Design optimization – probably one of the phrases burned into any mechanical designers psyche… But what does it actually mean? The mainstream view, in my opinion, is to create a design that achieves more, for less money, and with faster production times.You can also throw into that mix things such as decreased tool wear, less waste material, savings in packaging through components that tessellate and countless others.
CAD/CAM has certainly been a major revolution in my design philosophy, and for the last 10 years I’ve been using it as a fundamental aspect of every product I design – in fact, I now design products from the ground up specifically with automated production in mind – and I strongly suspect I’m not the only one, by a long way.
We all do this – we look at the available automated resources (do we have a 3, 4, 5 axis machine available, how many holes, of what thickness – so laser or water jet, etc. etc.)
But what happens when the wheels fall off?
What happens when the LAN is down, or when someone manually programs the machine incorrectly, resulting in a catastrophic failure, or when some lazy operator decides it will be OK to clamp the last bit of 50mm stainless bar with only 5mm left in the chuck… That last one happened to me last year, and my supplier was left with a $30,000.00 repair bill and a machine that wasn’t going to operate for at least two weeks.
So, what’s happened to design robustness? The ability to still design and make things when all the lights have gone off…
I fear that we are on the cusp of losing an entire generation of skills, as new design engineers are force fed all of the latest and greatest technological advances in manufacturing. It’s not their fault – it’s only natural that technology is embraced to its’ fullest extent, but I think there is a dearth of true innovation in manufacturing.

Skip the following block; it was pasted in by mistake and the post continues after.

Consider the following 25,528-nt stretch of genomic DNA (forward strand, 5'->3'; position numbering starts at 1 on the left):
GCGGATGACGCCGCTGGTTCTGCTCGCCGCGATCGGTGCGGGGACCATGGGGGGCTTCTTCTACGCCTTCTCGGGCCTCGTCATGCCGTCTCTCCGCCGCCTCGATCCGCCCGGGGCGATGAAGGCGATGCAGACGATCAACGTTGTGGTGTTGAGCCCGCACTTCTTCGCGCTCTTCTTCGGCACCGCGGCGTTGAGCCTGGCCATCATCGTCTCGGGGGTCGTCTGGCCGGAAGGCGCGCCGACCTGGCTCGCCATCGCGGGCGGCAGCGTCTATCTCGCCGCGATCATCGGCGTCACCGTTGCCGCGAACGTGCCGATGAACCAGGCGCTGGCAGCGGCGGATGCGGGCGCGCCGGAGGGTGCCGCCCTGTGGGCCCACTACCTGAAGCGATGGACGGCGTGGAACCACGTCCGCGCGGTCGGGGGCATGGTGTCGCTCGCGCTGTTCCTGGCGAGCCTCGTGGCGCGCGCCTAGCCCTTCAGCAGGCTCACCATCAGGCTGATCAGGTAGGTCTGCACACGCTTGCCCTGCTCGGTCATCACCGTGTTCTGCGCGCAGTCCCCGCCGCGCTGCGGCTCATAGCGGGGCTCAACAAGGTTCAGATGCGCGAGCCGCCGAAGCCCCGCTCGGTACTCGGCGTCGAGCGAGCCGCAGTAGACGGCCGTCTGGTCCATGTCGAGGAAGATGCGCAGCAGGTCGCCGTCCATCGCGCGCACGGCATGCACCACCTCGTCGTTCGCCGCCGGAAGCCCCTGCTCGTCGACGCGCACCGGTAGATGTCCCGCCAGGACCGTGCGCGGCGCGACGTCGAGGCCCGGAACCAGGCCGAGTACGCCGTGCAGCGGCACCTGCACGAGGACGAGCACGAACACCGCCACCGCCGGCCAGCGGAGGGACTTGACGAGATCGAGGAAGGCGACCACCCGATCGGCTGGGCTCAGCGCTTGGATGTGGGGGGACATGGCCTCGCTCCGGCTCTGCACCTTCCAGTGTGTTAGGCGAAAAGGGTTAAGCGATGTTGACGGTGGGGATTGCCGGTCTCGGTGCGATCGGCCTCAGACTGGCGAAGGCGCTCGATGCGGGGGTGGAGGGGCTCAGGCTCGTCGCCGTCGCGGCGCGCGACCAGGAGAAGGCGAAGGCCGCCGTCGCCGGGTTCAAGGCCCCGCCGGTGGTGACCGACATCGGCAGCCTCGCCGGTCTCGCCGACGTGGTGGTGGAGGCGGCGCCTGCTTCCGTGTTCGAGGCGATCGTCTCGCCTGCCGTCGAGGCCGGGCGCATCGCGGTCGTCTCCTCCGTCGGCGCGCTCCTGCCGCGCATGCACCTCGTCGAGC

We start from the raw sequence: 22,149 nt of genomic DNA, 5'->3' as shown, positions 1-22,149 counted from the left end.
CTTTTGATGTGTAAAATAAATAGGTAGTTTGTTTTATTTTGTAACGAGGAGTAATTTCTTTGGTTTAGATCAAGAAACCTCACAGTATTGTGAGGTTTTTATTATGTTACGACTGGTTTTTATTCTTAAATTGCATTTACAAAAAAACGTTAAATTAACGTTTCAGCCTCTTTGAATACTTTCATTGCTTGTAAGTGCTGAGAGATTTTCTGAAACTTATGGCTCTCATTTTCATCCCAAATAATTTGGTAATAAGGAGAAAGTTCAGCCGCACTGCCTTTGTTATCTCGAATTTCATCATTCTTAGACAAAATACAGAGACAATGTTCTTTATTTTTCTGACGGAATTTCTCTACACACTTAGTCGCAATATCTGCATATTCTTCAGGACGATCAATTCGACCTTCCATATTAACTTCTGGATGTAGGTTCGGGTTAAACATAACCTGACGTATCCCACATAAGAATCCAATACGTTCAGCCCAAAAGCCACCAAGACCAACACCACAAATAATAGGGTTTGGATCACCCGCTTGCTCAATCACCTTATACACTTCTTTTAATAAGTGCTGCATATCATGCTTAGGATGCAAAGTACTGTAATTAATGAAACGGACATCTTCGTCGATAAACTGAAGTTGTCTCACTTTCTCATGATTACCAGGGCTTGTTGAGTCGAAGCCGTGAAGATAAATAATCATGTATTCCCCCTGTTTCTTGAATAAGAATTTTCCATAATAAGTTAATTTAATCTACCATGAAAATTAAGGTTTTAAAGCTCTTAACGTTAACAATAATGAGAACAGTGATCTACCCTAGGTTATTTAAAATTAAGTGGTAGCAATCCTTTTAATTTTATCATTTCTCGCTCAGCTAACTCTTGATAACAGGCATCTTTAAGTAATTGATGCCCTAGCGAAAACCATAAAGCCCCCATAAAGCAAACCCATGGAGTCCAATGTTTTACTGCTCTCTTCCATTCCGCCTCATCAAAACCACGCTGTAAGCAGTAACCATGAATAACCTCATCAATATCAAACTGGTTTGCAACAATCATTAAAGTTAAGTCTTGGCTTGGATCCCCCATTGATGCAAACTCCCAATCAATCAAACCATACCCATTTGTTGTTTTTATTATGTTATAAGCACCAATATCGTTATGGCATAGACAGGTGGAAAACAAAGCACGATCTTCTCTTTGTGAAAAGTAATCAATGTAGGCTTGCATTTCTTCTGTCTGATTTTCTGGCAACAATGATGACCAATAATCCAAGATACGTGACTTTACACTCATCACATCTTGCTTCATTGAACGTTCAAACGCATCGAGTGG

I was extremely lucky to have been tutored by a wonderful old gentleman who had retired from his position as chief production engineer at one of the worlds leading aircraft engine manufacturers. He taught me tricks and skills that I simply don’t see in a production environment anymore, not on the shop floor, nor the provision made in the designers model for a plan B.
Does any mechanical designer that qualified in the last 10 years know how to do the following? If they do, without Google’s help, I’ll eat my hat – how do you knurl a non-concentric part? Something similar in shape to a camshaft? The end section has had too much material removed. It should be a press fit, but it isn’t. Knurling it will achieve this.You can’t do this on the lathe, it can’t be clamped in the chuck/collet – any ideas?
And that’s the underlying point of this article – we’re in danger of achieving a dichotomy between the mouse and the workbench. I fear we are already there.
I watched a wonderful time lapse video clip several weeks ago of a relatively young man constructing a beautiful dining table out of scrap wood. No electricity was used.
Sure, we can’t factor that in as mechanical designers, but we should still keep in mind the ability for people to be able to make our products the old way, using wheels, levers and gears.